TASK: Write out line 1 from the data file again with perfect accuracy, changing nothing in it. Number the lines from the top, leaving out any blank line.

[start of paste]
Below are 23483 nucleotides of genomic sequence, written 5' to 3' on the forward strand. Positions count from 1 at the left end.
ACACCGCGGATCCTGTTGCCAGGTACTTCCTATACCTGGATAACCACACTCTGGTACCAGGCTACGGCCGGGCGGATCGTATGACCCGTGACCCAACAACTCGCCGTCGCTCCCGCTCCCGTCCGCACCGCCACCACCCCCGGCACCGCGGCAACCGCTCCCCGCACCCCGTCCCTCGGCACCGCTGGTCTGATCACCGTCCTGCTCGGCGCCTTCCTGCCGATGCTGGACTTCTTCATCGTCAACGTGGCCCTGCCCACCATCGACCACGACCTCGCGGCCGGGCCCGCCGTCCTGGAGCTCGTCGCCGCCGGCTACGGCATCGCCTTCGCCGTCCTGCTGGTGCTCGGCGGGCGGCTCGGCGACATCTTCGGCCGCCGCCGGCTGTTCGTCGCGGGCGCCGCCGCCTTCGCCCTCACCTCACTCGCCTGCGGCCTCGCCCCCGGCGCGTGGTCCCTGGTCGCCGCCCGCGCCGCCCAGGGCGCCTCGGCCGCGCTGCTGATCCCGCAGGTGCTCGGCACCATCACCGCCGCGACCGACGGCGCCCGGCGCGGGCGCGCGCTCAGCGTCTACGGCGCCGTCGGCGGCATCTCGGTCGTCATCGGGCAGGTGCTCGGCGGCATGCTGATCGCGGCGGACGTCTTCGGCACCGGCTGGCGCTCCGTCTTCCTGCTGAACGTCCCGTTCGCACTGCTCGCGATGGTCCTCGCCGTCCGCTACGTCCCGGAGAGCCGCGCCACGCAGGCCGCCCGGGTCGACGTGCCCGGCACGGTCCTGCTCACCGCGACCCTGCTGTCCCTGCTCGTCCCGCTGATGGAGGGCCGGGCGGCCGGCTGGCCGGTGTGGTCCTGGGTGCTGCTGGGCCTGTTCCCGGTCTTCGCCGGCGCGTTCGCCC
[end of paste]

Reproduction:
Below are 23483 nucleotides of genomic sequence, written 5' to 3' on the forward strand. Positions count from 1 at the left end.